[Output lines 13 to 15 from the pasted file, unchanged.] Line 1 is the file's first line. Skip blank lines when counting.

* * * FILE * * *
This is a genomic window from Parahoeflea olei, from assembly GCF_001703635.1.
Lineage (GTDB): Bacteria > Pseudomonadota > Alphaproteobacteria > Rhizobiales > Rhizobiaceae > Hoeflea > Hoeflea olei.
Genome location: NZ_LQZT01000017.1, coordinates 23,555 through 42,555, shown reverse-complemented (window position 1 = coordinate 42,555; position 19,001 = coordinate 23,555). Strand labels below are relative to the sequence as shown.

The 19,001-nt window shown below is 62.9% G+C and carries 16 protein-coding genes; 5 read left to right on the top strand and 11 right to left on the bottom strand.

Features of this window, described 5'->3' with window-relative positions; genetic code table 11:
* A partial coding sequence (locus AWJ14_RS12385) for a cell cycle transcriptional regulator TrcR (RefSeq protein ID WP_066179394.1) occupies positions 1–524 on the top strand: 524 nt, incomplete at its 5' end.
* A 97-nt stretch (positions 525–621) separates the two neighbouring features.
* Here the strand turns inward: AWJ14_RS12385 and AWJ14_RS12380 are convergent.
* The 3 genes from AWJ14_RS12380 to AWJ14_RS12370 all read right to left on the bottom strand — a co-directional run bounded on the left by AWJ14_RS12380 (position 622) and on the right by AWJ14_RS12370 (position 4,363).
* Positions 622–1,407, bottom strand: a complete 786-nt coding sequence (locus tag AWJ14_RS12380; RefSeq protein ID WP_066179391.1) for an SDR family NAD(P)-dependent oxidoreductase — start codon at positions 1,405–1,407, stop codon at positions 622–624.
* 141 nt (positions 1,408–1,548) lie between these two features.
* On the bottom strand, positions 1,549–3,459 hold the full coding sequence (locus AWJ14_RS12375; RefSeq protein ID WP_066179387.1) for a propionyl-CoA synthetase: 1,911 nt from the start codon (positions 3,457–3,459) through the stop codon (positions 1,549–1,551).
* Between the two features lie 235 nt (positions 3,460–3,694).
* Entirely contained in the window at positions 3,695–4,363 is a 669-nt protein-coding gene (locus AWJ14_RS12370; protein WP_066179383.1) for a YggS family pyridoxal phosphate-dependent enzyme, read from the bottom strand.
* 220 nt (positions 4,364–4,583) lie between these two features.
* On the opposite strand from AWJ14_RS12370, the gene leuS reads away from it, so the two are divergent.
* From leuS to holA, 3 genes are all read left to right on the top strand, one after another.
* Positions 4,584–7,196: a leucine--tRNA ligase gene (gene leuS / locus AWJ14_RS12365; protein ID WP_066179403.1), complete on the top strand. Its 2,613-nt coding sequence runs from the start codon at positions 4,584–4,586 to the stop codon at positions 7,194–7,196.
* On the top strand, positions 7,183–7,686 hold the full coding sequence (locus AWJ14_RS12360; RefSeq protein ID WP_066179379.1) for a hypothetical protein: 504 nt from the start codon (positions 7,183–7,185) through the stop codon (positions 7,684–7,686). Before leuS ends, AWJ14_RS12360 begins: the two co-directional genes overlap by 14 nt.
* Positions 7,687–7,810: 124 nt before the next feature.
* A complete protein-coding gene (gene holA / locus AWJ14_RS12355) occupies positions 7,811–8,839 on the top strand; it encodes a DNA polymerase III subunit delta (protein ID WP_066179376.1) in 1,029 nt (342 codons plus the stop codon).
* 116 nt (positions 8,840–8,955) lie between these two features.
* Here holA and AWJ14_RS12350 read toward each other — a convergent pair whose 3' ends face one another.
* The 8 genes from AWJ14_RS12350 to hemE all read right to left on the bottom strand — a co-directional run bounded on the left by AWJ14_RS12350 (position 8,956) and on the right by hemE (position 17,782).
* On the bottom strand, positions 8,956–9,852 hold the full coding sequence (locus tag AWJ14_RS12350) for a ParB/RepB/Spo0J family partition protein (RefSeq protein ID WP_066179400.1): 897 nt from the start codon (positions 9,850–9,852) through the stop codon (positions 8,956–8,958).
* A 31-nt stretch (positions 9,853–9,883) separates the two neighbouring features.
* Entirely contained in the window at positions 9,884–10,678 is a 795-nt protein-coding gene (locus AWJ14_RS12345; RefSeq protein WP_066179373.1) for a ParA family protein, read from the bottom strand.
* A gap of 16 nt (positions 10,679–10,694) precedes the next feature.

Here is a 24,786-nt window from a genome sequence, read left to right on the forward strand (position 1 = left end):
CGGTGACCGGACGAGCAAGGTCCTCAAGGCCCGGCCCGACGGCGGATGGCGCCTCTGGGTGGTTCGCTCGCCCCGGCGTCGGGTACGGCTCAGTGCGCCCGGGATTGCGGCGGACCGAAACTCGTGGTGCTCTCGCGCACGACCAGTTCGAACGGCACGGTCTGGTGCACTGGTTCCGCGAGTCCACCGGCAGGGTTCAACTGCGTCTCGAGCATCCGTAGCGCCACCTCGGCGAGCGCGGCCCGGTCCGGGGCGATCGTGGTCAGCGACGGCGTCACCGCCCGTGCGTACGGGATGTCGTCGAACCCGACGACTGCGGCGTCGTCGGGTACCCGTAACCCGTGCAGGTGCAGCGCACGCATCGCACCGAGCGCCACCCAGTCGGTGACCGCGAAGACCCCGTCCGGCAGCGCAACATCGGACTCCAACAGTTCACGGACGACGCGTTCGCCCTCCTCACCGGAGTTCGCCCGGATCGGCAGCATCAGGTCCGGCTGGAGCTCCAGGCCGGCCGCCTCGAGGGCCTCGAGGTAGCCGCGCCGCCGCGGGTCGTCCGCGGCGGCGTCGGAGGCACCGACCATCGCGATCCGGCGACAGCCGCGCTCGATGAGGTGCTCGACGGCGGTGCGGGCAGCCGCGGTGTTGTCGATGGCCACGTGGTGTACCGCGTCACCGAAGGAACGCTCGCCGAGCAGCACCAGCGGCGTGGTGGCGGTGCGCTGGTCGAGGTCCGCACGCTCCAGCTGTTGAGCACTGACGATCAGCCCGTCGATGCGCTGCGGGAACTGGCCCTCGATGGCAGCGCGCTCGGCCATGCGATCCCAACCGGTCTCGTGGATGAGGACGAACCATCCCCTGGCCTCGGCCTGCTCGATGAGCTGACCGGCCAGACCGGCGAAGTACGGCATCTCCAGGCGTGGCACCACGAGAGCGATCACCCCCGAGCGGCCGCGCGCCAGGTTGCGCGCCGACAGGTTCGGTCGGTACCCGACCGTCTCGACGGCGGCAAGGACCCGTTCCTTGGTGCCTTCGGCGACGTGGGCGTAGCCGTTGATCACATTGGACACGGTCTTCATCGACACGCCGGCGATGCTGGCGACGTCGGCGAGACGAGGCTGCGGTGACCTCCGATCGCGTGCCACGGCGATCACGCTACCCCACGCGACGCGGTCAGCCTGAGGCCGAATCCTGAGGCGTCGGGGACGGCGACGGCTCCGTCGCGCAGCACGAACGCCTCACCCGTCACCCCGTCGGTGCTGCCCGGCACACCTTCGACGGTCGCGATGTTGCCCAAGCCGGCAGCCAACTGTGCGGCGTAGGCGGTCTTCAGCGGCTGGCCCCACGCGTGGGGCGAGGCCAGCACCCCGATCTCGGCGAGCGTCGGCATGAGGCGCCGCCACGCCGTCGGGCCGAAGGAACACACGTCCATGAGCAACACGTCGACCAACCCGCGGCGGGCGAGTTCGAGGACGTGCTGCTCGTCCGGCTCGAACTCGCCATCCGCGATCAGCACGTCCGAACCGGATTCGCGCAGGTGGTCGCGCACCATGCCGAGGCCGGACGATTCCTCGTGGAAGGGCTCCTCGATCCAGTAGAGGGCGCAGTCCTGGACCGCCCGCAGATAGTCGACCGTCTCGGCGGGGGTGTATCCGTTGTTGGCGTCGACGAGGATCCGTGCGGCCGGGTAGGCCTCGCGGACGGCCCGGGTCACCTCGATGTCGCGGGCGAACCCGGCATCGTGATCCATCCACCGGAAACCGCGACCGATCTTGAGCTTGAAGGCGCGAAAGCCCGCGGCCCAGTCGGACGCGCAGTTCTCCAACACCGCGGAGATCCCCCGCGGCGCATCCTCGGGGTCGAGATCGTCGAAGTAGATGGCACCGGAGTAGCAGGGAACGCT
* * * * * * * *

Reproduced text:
* Between the two features lie 235 nt (positions 3,460–3,694).
* Entirely contained in the window at positions 3,695–4,363 is a 669-nt protein-coding gene (locus AWJ14_RS12370; protein WP_066179383.1) for a YggS family pyridoxal phosphate-dependent enzyme, read from the bottom strand.
* 220 nt (positions 4,364–4,583) lie between these two features.